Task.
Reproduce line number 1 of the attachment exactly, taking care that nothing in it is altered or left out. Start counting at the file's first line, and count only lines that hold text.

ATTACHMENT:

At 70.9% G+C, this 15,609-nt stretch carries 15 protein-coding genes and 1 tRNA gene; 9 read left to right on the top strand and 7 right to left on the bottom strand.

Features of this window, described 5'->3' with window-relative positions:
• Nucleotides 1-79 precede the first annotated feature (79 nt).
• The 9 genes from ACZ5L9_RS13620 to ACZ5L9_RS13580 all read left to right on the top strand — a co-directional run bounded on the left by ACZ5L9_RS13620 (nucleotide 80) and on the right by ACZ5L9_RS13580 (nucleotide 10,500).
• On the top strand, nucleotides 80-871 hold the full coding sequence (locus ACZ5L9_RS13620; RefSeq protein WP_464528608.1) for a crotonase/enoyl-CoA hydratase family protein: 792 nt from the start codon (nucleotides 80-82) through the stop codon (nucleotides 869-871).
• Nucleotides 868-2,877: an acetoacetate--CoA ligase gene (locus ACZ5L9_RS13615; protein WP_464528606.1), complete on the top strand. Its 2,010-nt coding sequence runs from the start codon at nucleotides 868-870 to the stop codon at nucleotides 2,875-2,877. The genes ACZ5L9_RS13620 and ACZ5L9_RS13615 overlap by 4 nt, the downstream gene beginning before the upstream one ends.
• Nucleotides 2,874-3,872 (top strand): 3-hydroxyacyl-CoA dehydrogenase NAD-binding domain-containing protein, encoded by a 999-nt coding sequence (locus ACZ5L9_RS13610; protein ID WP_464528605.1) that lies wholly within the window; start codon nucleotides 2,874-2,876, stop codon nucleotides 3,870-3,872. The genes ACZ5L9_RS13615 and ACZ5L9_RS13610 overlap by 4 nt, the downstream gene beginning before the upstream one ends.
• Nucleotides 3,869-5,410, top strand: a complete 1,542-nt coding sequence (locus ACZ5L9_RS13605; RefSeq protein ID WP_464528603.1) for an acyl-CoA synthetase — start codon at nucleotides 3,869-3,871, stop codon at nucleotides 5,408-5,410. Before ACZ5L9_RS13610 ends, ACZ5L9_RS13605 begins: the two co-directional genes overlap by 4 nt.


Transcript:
At 70.9% G+C, this 15,609-nt stretch carries 15 protein-coding genes and 1 tRNA gene; 9 read left to right on the top strand and 7 right to left on the bottom strand.